Wednesday, 3 December 2014

Andy Preston, UK Drives Product Manager, ABB writes: Modern variable-speed drives are smart, with lots of impressive technology. But do they help you work in a smarter way – better process control, more intuitive operation, better safety for your staff, faster resolution of problems? What makes a truly ‘smart drive’.

What does ‘working smartly’ mean to you? One definition could be that you don’t have to think too much about the way you or your process works – all the hard work has been done before hand. Everything happens as it should, in the right way and as you’d expect it to.

Take the keypads of variable-speed drives (VSDs). This is where you ‘interface’ with the drive – where it tells you what is happening and where you tell it what to do. This is much easier if it talks your language – literally. Plain English is much more preferable to codes and symbols that you have to interpret or memorise.

The best keypads will help you work smarter by presenting information clearly, perhaps with graphs and charts to make complex information instantly understandable. Combine this with large, easy to use keys, a screen that can be read in any light conditions and a menu that is child’s play and you’re onto a winner.

Taking out the guesswork should also be the basis of determining faults or other process events. Let’s get one thing straight – a drive tripping is not a problem, but a symptom of the problem. It is supposed to do that to protect the motor and process machinery.

But once these events have occurred, how easy is it to discover their source and decide how best to resolve them? Smart diagnosis starts with the keypad. The best keypad screen will display flashing icons and pictures to attract attention and show the reason for the event. With a clear display, it is easier to see exactly which drive has tripped, allowing it to be quickly tracked down.

Yet, the best diagnostic methods don’t end there. A lot of diagnostic work should go on behind the scenes, making sure those process problems never arise in the first place. Trip histories can allow you to spot patterns of events. If they are also time stamped, the frequency of an event can be easily tracked, allowing preventive maintenance to be performed before a major issue occurs.

Some of the latest drives also have a system that can package all the fault and trip information and send it straight to the vendor for analysis. Again, it takes the leg work out of diagnosing faults, saving time and meaning you get to the solution more quickly and efficiently.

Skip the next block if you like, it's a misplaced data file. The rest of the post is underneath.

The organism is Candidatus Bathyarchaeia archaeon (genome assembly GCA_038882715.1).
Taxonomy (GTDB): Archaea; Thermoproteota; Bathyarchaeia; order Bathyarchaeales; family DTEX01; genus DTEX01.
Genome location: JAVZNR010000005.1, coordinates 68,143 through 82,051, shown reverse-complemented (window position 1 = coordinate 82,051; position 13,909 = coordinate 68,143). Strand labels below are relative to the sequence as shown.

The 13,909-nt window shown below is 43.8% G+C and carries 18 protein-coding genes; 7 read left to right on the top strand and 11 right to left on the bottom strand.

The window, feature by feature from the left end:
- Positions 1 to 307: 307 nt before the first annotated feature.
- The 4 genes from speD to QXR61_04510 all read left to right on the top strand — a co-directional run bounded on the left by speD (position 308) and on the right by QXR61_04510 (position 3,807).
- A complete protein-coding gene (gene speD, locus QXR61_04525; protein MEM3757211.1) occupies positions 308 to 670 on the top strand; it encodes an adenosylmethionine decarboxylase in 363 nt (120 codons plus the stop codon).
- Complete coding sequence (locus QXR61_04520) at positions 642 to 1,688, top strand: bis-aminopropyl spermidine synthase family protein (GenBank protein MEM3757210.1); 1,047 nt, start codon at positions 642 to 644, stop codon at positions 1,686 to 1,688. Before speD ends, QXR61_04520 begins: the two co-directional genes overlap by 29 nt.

When it comes to safety functions, you also want them to be ‘smart’ – ready built-in, dependable and always ready to step in to save the day.

Separate safety systems all add to the time and expense, as well as increasing complexity. Surely there is a better way? When it comes to drives, they should take the safety functions on board, removing the need for external components. STO or Safe Torque Off is a must have and should be part and parcel of the drive.

Others, such as SS1 (Safe Stop 1), which ramps the controlled motor down to zero speed; and SBC (Safe Brake Control), used for proper safe management of a crane brake, are less often needed and could be provide in an external module which you can take or leave. What you need is provided – what you may not need is optional.

Of course, the whole point of a VSD is to control motors – so the smart way is to have the VSD control as many different types of motors as possible, be they squirrel cage, permanent magnet or SynRM. That way, you can cut the number of ordering procedures, the number of vendors and the spares stock.

The smartest drives come with the things you need to help you work smart. They make your life easier, your machinery safer and your processes more productive. Smart design means you don’t have to worry about your VSDs but can get on with what you do best.

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